Saturday, June 10, 2006

More "Mars for Less"

Ariane-5 Launch Kourou
Andy McSorley and Mark Paton have been working steadily on the Orbiter models for our Mars for Less (MFL) virtual prototype. Most of the major components are complete and have been tested independently. On the Flickr pages, I've shown a number of shots of Andy's work with the Ariane-5 launch vehicle and his "Proteus" modular boosters, plus some of my tests with using tethers and small "droid" spacecraft to assist in (simulated) remote-control orbital assembly of these modules.

I've also shown a few examples in this blog of Mark's prototype MFL spacecraft, with which he has been doing Mars aerocapture and entry tests as well as modeling. We decided to "fatten up" the crew vehicles by assuming a larger launch fairing for the Ariane-5 (or other MLLV that might be used to launch these components). Mark is completing work on this now, so we will soon be able to perform "integration testing" and start capturing data, pictures, and video clips for the paper we will present at the Mars Society Conference in Washington, DC in August (Andy's picture above is a preview of the all-up Mars spacecraft with Francis Drake's CEV docked to deliver the crew). Once the paper is out of the way, we will clean up and document the whole lot and release it as an add-on for Orbiter users to play with. Note that we are making use of various other add-ons as part of these efforts - these will be referenced and credited in our paper and in the eventual release documentation.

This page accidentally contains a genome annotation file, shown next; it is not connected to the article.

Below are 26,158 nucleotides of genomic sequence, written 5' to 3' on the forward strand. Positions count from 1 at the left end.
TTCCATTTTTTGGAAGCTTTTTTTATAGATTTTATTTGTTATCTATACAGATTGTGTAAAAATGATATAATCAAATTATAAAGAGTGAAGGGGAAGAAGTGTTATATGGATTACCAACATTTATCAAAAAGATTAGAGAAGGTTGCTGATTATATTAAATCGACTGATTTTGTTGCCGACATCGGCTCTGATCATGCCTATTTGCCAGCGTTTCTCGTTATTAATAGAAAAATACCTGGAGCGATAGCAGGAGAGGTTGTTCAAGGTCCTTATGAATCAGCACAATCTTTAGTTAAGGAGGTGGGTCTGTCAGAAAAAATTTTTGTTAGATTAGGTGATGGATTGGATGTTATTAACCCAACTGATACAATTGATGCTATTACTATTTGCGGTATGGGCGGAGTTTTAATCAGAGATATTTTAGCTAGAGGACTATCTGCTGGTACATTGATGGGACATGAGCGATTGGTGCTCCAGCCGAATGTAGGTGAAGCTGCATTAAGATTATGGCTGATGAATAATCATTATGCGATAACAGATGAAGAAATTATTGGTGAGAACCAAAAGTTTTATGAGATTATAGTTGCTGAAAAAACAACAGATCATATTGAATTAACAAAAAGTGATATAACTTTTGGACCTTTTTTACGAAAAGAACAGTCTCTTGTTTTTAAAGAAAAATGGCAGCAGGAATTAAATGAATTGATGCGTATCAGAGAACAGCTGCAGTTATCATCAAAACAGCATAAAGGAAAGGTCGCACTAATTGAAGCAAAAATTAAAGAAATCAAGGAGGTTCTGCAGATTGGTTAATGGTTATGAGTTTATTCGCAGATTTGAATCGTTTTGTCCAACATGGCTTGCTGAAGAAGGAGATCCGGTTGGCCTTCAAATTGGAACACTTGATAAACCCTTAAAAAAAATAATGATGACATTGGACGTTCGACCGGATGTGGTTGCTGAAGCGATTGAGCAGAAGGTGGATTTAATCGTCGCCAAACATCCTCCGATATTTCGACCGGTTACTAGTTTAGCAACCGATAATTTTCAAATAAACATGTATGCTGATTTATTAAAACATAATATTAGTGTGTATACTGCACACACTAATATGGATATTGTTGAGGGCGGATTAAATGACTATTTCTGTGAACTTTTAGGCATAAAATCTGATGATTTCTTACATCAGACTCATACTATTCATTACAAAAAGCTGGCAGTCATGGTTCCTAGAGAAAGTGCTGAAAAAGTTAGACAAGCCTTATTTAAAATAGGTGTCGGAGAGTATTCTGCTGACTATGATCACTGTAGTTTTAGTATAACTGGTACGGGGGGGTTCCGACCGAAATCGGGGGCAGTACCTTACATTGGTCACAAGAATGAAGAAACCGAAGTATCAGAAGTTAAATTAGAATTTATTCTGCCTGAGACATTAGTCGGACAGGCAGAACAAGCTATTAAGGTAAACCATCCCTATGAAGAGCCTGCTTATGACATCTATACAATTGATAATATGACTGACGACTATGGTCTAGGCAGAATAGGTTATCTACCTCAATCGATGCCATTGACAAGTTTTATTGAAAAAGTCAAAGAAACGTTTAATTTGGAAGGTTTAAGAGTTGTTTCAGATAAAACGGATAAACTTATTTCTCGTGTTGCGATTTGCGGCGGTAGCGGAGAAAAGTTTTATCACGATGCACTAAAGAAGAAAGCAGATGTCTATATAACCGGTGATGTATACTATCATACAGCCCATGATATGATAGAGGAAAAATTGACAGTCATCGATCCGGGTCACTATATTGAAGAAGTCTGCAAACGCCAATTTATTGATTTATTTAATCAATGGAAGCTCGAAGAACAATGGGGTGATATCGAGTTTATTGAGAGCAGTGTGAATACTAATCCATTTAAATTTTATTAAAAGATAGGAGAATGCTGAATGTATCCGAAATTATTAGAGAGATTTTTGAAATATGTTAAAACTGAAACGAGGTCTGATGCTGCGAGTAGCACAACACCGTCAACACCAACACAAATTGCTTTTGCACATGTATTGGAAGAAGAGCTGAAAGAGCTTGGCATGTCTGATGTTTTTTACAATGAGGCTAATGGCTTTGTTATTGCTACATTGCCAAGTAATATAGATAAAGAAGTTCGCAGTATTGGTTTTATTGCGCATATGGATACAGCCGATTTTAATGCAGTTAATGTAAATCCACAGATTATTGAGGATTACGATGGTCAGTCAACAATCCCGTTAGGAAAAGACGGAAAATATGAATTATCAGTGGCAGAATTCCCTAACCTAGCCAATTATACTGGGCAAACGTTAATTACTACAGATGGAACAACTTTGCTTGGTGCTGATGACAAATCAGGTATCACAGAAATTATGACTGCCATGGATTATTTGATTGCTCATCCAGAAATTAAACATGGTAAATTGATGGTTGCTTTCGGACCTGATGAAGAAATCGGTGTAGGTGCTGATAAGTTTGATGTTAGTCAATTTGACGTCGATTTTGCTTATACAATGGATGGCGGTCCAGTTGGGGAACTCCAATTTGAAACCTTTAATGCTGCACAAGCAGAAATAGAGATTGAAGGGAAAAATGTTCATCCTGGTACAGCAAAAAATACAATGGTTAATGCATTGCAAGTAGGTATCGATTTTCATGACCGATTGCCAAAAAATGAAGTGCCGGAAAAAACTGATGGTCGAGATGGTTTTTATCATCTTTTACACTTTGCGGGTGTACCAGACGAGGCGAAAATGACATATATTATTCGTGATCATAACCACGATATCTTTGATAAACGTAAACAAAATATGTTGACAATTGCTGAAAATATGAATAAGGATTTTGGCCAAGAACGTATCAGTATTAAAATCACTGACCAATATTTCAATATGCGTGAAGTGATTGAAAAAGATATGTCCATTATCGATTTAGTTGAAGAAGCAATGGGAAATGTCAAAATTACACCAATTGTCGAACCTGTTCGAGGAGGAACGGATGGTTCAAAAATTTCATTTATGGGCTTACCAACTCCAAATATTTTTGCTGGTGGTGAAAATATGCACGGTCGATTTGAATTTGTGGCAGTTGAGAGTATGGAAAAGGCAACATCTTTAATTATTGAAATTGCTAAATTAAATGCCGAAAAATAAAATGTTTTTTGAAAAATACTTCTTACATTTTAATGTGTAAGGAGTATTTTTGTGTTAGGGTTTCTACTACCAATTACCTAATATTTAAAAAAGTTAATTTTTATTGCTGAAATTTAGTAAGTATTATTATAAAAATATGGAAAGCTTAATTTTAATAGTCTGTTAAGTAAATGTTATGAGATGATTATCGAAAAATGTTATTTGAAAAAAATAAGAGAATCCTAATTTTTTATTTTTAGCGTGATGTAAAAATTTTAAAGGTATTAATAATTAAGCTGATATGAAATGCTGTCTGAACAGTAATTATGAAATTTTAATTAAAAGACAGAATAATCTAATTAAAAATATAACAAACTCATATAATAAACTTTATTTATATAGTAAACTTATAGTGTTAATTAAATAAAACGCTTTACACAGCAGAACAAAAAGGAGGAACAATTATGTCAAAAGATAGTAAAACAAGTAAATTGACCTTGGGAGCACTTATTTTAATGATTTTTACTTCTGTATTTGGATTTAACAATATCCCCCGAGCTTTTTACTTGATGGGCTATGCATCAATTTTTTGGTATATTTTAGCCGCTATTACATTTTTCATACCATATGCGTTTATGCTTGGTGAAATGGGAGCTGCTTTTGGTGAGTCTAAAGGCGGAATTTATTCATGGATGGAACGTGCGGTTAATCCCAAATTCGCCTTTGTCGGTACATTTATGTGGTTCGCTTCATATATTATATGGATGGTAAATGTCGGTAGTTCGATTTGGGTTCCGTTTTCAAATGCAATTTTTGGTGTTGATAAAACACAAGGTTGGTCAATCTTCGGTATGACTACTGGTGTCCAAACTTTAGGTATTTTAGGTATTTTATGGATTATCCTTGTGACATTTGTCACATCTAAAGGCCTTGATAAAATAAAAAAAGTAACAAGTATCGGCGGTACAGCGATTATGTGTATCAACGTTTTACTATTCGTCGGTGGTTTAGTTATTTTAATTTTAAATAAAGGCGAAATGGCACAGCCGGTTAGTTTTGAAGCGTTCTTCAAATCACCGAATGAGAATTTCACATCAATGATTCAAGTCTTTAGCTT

The process of turning Grant Bonin's MarsDrive Mars for Less reference mission into a virtual prototype has been an iterative exercise through which Andy, Mark, Grant, and myself have learned a lot about spacecraft, launch vehicles, and Mars mission design. It has identified various design issues that we have been able to visualize and solve using Orbiter (it helps that both Andy and Mark are able and quick when it comes to 3D model building for Orbiter). This is really the point of our paper - that Orbiter is a fantastic, easy to use, and quite accurate tool for such virtual prototyping. It's also educational and fun (and it's free).

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